By Colleen Taylor
SOAK is coming to town. And this time, she’s not doing it alone. The Irish singer-songwriter from Derry will tour the States for the first time with a full band. She will perform on June 23 at Rough Trade in Brooklyn. SOAK’s debut solo album, “Before We Forgot How to Dream” (2015), which she released with Rough Trade, was shortlisted for the Mercury Prize, making Bridie Monds-Watson, aka SOAK, the youngest female nominee in seven years.
To this amazing accomplishment, SOAK also adds the Northern Irish Music Prize and European Border Breaker Award, as well as the praise of nearly ever music critic in Ireland and the UK. SOAK has taken the music scene by storm, and now she takes her sounds up a notch by putting her voice to the backing of a full live band. SOAK comes to the States this time as the opening act for the contemporary American folk band the Lumineers, from Colorado. As part of the tour, she will perform several headlining shows, including the Brooklyn gig and a show in Philadelphia and D.C. to follow.
Don’t miss the chance to see this burgeoning Irish superstar. Get your tickets at soakmusic.co.uk.
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Scottish singer Kris Drever has been a great friend to Irish music. He has worked with a number of Irish singers, like Heidi Talbot, on her solo albums, and his songwriting has been praised by Irish music’s best artists and critics. Not to mention, he has been the lead singer for one of traditional music’s best acts, Lau. The Irish music scene has a lot to look forward to, therefore, with the recent release of Drever’s third solo album, “If Wishes Were Horses.” The album is a fresh folk revival—quiet, romantic, and true to its roots.
Kris Drever. PHOTO: CHLOE GARRICK
Drever is the next generation Dougie MacLean, celebrating the ancient Scottish tenors of his voice through contemporary folk songwriting. The songs on “If Wishes Were Horses” are semi-autobiographical and explore, circuitously through metaphor, topics like education, love, employment, and migration. His lyrics are written in such a way that invites inquisitive, literary scrutiny. One of my particular favorite examples of this is “Shipwrecked.” The line in the chorus, “no one gets shipwrecked anymore,” abounds with truth and irony—it implies that in the lack of literal shipwrecks in our modern day, we frequently experience metaphorical shipwrecks. The title track plays on an old folk saying, “If wishes were horses beggars would ride.” The album, as a whole, explores the folk tradition, through a modern-day consciousness. Most of all, however, it’s a great new take on traditional Celtic folk music, which—I have no doubt—will expand to invigorate many artists in this field.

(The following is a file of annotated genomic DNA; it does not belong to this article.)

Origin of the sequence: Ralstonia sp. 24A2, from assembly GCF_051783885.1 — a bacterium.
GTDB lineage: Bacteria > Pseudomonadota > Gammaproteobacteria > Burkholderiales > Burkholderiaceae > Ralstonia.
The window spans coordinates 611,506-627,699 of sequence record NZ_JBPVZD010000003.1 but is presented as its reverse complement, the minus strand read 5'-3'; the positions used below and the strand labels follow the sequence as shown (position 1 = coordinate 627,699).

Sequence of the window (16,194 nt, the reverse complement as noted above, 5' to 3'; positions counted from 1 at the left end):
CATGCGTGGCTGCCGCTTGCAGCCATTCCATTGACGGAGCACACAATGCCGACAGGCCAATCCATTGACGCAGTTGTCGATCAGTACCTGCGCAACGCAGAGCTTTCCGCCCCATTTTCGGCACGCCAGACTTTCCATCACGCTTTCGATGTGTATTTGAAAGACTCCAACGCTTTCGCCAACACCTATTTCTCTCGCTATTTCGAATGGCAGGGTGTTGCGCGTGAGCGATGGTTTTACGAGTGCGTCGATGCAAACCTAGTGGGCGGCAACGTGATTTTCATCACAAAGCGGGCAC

Drever isn’t the only Scottish artist releasing new music this month. Scottish singer Eddi Reader has also produced a new album, a thirty-track dual record, her “Best of” release. The album contains a new rendition of one of her top hits, “Moon River.” Reader embarks on a tour to accompany the release of her “Best of” album, which will take her from the UK to Japan, and back to Scotland. Her beautiful singing voice still has many fans, in Scotland and abroad, which is no surprise. As her “Best of” album demonstrates, she can move from traditional genres to balladeering and Broadway tunes in the quick switch of a track.